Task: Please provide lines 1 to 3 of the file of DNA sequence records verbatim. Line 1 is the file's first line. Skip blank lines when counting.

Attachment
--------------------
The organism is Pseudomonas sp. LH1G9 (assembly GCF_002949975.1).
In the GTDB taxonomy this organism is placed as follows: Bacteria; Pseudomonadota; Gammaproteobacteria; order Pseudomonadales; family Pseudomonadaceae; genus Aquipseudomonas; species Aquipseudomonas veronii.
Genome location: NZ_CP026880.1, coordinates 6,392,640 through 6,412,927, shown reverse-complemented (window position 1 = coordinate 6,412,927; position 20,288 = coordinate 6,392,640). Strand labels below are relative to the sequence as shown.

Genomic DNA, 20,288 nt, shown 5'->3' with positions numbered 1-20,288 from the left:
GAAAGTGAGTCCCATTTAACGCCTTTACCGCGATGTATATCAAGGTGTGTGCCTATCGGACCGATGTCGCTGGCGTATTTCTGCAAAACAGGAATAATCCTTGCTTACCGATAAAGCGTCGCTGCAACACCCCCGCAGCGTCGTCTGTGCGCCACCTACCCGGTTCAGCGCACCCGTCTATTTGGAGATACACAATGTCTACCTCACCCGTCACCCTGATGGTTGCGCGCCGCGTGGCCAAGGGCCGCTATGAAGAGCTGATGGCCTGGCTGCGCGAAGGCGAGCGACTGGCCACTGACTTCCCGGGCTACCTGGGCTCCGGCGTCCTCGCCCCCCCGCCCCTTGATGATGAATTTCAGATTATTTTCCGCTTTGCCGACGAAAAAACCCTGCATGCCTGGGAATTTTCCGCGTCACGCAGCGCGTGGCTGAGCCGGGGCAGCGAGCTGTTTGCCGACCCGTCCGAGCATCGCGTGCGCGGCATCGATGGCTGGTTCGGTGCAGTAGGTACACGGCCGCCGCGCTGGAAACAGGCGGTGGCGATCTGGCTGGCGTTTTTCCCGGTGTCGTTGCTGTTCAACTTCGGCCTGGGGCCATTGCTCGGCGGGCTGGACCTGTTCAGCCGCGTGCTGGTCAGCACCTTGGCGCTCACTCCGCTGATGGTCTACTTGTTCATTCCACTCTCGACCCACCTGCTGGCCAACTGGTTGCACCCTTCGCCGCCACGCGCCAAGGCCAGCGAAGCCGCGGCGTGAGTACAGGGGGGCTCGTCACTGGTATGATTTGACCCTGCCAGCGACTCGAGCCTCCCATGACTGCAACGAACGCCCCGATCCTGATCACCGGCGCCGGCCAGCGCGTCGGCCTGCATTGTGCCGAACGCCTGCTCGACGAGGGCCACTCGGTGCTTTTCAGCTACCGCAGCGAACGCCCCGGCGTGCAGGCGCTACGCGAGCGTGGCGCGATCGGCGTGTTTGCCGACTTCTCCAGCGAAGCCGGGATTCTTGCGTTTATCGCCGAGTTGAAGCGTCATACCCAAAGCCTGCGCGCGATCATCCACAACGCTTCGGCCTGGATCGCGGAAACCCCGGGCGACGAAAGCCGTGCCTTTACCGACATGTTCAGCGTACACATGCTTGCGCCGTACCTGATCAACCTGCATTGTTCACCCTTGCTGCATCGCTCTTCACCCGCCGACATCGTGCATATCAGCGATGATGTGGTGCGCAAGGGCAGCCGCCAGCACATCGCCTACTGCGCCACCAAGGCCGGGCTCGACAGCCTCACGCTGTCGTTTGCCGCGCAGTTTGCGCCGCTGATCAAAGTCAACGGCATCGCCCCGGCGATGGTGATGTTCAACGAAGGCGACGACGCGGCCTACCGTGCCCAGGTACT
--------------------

The organism is Pseudomonas sp. LH1G9 (assembly GCF_002949975.1).
In the GTDB taxonomy this organism is placed as follows: Bacteria; Pseudomonadota; Gammaproteobacteria; order Pseudomonadales; family Pseudomonadaceae; genus Aquipseudomonas; species Aquipseudomonas veronii.
Genome location: NZ_CP026880.1, coordinates 6,392,640 through 6,412,927, shown reverse-complemented (window position 1 = coordinate 6,412,927; position 20,288 = coordinate 6,392,640). Strand labels below are relative to the sequence as shown.